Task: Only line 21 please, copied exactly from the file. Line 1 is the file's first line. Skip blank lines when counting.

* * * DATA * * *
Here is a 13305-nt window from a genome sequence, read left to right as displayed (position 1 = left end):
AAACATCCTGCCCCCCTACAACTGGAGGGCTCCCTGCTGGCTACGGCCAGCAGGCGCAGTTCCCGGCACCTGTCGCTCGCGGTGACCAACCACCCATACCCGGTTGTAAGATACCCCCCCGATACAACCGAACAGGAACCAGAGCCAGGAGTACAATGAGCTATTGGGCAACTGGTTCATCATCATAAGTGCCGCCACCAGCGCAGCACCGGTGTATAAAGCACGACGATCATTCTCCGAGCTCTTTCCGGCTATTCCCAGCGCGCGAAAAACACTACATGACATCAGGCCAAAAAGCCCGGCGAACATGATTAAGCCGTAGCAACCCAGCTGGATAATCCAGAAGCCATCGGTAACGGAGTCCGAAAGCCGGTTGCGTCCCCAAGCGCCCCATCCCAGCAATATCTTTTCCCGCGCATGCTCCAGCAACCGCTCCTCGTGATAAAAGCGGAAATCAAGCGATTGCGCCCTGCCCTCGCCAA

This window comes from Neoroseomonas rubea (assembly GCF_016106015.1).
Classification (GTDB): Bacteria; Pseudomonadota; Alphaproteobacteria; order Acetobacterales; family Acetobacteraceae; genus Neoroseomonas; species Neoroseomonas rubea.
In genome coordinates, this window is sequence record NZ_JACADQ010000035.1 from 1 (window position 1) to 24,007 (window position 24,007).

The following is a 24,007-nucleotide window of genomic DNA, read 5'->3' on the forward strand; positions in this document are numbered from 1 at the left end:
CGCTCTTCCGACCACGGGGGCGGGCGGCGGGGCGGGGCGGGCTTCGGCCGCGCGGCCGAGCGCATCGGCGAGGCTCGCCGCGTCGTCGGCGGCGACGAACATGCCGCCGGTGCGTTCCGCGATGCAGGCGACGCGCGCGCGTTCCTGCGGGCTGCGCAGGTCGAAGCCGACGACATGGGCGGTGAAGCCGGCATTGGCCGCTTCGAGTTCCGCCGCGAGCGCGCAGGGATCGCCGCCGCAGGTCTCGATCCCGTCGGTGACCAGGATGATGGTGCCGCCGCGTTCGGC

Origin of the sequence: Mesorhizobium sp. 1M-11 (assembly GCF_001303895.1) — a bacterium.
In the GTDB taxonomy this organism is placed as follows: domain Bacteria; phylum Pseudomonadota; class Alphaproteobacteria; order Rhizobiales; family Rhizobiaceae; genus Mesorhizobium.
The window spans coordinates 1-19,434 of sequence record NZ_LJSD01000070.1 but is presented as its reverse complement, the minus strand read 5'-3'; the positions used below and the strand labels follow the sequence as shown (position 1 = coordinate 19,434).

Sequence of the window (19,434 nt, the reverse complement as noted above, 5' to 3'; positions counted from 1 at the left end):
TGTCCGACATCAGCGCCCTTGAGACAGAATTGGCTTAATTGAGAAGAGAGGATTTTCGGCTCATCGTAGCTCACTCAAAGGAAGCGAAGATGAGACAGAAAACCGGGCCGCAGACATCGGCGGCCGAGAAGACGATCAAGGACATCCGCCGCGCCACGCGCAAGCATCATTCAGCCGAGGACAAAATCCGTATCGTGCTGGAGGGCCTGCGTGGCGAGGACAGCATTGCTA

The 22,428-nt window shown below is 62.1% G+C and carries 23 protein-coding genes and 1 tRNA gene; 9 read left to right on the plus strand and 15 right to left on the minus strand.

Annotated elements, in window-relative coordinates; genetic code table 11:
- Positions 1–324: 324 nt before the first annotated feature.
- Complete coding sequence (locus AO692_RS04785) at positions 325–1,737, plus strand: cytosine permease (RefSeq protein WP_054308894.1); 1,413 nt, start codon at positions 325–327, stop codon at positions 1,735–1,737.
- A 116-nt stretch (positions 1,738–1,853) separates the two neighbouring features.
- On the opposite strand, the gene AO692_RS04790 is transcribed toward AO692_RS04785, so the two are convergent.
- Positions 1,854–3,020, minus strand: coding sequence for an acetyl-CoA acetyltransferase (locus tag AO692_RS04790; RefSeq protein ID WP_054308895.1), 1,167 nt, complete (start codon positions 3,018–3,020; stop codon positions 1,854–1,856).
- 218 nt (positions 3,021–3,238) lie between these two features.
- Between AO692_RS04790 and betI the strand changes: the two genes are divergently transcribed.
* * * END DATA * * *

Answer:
- Between AO692_RS04790 and betI the strand changes: the two genes are divergently transcribed.